The project, which went on to win the Stephen Lawrence Prize for Architecture, was to build a small extension to an existing school to house its library, music store and one or two other functions.
The competition brief initially asked for the extension to be built on the roof. However, we instantly saw a better solution by extending to the side facing the road. This had multiple benefits. As well as fulfilling the original brief, it set up opportunities for outdoor teaching and to resolve some ongoing issues connected to the main entrance. Beyond that, it would forge a better physical and symbolic link between the school and its local community. On a practical level, a separate building meant the project wouldn’t be subject to VAT.
Having won the commission, we involved pupils in the early design process by activating their imaginations for what the space could be. The resulting 50 m2 Book Box design melds their wishes with the school’s needs, adding considerable extra value. The entrance is flooded with calming light filtered through stained glass. Constructed from birch ply, bookcases and benches are at one with the structure. The space can be opened up to the outside to become a space for performances or sheltered outdoor learning. The space sets the conditions for academic achievement. It is both calming and stimulating.
Challenging the Brief - Adding Value
The brief initially asked for the school extension to be placed on the roof, but Coffey Architects proposed to put the new addition next to the school towards the road instead due to our belief that this would lead to added benefits. The proposed location makes a significant difference to the school in terms of its place in the community, its relationship to parents and ongoing entrance issues, the possibility of relating to external teaching spaces and, most importantly, it has led to a wonderful space to inspire children that they can relate to as the symbol of their school. The location has also meant it successfully connects the school to the immediate townscape, as well as creating a stronger relationship with the existing school building and its playground. Additionally creating a separate building has meant the project hasn't been subject to VAT.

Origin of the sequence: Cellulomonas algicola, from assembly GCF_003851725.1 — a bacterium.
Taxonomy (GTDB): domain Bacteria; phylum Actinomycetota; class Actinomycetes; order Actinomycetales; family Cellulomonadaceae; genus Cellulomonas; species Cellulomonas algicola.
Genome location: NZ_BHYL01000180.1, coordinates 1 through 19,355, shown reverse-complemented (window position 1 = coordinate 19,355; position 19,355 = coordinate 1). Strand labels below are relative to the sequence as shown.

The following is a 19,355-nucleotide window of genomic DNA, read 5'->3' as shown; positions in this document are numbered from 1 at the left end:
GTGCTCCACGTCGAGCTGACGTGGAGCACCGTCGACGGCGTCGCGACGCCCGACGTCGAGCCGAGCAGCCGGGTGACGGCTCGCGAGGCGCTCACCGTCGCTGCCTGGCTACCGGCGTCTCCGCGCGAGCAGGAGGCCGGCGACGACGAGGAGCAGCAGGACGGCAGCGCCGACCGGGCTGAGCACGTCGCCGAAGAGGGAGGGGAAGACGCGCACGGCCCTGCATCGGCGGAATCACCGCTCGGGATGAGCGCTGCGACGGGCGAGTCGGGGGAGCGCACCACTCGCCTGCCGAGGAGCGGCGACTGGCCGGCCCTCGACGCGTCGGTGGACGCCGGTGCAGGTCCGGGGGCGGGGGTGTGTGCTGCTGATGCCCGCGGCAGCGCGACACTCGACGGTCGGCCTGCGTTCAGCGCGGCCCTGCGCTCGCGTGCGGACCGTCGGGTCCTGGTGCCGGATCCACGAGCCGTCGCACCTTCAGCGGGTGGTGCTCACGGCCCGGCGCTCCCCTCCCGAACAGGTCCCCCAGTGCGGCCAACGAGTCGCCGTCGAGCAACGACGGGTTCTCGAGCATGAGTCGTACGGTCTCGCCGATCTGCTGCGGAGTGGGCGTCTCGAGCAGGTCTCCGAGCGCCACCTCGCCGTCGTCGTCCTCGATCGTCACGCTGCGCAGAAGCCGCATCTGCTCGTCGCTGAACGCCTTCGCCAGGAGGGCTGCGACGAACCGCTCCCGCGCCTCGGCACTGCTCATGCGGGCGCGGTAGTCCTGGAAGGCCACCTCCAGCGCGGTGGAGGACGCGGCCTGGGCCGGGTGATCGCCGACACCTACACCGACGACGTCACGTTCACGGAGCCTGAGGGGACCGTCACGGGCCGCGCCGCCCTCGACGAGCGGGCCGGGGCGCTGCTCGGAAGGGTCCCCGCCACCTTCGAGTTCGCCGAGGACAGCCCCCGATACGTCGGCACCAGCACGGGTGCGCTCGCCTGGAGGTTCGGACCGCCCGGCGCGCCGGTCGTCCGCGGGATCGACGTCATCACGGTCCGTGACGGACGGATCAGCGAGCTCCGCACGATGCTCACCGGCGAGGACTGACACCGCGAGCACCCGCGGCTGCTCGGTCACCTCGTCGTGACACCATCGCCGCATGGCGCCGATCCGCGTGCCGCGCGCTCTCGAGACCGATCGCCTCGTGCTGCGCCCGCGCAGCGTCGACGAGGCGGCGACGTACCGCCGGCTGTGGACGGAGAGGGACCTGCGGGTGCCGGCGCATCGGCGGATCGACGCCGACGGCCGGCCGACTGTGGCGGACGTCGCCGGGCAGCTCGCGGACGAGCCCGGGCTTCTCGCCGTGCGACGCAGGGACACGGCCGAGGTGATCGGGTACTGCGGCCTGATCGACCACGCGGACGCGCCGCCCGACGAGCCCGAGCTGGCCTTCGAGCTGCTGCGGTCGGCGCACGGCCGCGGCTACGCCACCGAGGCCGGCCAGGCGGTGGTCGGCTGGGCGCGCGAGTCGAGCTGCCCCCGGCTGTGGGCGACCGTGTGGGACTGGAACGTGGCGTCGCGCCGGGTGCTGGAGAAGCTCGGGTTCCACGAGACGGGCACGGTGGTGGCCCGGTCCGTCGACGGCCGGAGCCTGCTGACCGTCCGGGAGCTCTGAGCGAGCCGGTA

Joinery, furniture and structure - all in one
The whole of interior is constructed from birch ply, including the bookcases and benches which become one with the structure. The first floor music store hangs from plywood portal frames with stainless steel hangers, which in turn support the glazed balustrade. The gantry is held away from the sides of the building so it appears to float, and the hangers are delicately and discretely tied back into the portal columns.
Inviting the outside in
The bookcase is a large piece of joinery that connects the stair, the natural ventilation louvers and supports the music store floor above. Made from birch plywood and green acrylic, it allow views through the windows to a Japanese cherry tree at the rear.
Involvement of the Future Users
School Pupils were involved in the early design process. They were asked to draw the best and silliest places to read a book. Pupils were also taken outside to sit, read and play in the proposed location of the building, connecting them with the space and the idea of having a new special room.
One volume - many functions
The space can be opened up to the outside working as a performance space. The interior joinery provides a backdrop to the 'stage' when an audience watches from under the external canopy. The canopy represents a tree, a place to sit under and learn, with the CNC pattern cut into the plywood creating an abstract image of the eisting tree to the east.